Your teenager may not respond to scare tactics about the health dangers of methamphetamine use. You might get a blank stare if you tell him that meth is highly addictive, or that it may contain hazardous chemicals like drain cleaner, battery acid or lantern fuel. He might roll his eyes when you try discuss the ramifications of the meth epidemic in our country. He may yawn when you tell him that over 40,000 deaths occur in the United States each year due to meth-related overdose, accidents, homicides or suicides.
Perhaps no other drug is as physically ravaging, and pictures of methamphetamine addicts may be a strong deterrent.
What Is Methamphetamine, and What Does It Do?
Methamphetamine, or crystal meth, is a man-made, highly addictive stimulant. It’s usually mixed with other toxic chemicals to intensify its effects. Meth stimulates the central nervous system by increasing the amount of dopamine, a neurotransmitter present in the brain. Dopamine plays an active role in cognitive thinking, motor ability, emotional life and the experience of pleasure.
Meth, either taken orally, snorted, smoked or injected, quickly produces a pleasant “rush,” or a feeling of extreme confidence and well-being. The user has a sudden boost of energy and feels like he’s capable of anything. He might seem euphoric and eager to engage in conversation.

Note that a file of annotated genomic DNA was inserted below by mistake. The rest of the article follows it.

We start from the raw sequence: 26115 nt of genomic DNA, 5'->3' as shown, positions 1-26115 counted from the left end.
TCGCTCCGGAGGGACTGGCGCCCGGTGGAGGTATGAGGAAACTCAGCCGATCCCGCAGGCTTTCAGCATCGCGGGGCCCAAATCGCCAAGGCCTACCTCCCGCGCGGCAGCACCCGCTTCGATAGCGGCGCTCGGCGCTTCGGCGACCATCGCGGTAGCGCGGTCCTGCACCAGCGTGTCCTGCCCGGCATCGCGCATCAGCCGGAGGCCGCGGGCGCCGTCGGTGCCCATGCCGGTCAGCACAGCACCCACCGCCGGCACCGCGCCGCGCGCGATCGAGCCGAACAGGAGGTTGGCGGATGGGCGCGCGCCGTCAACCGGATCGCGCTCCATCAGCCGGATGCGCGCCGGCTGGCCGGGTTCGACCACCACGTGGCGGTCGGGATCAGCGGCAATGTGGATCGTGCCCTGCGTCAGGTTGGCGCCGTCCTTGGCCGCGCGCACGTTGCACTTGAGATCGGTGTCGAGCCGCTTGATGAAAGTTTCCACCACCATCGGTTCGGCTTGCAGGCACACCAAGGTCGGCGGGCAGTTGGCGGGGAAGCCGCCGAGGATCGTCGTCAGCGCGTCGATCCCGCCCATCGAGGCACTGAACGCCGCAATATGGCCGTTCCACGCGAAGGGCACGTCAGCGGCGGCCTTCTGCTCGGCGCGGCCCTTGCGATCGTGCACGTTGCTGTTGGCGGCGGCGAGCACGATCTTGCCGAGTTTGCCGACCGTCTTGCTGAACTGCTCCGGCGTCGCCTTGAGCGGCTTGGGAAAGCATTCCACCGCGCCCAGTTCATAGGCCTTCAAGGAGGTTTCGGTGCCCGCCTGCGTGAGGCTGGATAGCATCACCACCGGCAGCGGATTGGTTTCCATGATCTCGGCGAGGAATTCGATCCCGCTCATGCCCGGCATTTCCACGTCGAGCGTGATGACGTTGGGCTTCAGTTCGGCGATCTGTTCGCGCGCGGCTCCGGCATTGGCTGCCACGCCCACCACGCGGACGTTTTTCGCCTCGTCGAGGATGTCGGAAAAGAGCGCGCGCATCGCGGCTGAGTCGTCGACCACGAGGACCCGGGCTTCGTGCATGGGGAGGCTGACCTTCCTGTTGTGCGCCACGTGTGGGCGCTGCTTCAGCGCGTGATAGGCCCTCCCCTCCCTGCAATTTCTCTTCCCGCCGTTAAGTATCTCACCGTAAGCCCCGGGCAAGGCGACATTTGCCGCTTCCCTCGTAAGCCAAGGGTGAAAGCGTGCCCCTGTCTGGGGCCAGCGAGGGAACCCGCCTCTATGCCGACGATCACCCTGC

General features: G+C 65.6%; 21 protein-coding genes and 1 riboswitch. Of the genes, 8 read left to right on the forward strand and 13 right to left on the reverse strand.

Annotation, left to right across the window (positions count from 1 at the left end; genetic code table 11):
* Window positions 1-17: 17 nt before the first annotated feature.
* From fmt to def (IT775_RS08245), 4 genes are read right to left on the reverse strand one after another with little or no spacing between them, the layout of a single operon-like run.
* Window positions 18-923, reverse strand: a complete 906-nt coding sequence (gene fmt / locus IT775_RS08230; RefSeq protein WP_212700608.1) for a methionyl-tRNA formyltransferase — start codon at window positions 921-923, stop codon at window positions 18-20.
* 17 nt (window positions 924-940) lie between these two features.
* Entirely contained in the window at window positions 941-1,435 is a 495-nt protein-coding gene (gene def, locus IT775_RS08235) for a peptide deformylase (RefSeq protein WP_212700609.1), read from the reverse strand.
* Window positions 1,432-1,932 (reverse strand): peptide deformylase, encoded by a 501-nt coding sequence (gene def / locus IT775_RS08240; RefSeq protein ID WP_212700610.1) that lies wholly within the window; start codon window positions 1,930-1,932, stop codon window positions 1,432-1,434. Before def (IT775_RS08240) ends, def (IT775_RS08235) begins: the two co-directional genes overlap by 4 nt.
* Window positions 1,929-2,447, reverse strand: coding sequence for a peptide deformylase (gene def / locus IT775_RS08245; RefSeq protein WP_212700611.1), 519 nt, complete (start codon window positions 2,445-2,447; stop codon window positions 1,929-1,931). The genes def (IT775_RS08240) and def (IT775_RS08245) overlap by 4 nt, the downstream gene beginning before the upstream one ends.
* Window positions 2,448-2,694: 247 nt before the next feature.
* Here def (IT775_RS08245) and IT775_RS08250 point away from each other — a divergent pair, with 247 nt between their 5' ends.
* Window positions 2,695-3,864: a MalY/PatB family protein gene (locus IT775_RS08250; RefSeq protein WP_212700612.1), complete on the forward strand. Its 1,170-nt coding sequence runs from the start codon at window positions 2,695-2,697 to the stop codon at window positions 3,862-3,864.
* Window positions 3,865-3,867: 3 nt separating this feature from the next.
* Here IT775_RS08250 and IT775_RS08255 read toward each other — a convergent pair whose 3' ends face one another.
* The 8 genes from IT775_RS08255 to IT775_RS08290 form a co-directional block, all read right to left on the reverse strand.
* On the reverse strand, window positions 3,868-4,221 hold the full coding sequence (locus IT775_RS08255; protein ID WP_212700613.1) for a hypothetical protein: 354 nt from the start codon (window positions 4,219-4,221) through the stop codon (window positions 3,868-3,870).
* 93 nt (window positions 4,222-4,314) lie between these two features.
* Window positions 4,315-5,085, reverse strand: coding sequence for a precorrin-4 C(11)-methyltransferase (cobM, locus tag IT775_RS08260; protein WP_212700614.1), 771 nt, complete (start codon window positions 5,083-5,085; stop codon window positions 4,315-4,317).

However, once the drug wears off, he’s in for a big letdown. He’s likely to be depressed, anxious or confused, or especially tired but unable to sleep. He may become hostile or even violent.
Hoping to feel the way he felt before, he’ll seek more meth, use it more frequently or increase his doses. Soon, his body builds tolerance and he finds himself addicted. Many meth users say they’ve never again achieved the intensity of that very first high — but they keep trying.
Heavy meth use can result in paranoia, psychotic episodes, hallucinations or delusions. Long-term brain damage may occur, including memory loss, impaired learning and verbal skills, and a decline in motor function.
What Are Meth’s Physical Effects?
• Increased heart rate, blood pressure and body temperature
• Irregular heart rate
• Breathing problems
• Chronic insomnia
• Severe weight loss
• HIV or hepatitis B or C due to shared needles or unsafe sex
• Premature aging
• Severe tooth decay and gum disease
• Scarring of the skin due to obsessive picking or scratching
More than just about anything, teenagers are preoccupied with physical appearance. That’s why before and after pictures of methamphetamine users might help them resist the temptation to use.
The images are staggering. Young people who once had glowing skin and dazzling smiles appear far older than they are. Many look skeletal after heavy weight loss due to the energy meth burns. A condition called formication, the delusion that insects are crawling beneath the skin, compels users to pick and scratch, especially at their faces; open, oozing wounds or scars result. Meth use causes acne, as well.
Probably the worst damage to appearance is chronic tooth decay. “Meth mouth,” as it’s called, is a consequence of decreased saliva, loss of blood circulation to tissues in the mouth and harsh chemical additives that erode tooth enamel. As pictures of methamphetamine addicts attest, the teeth eventually rot, break and become lost.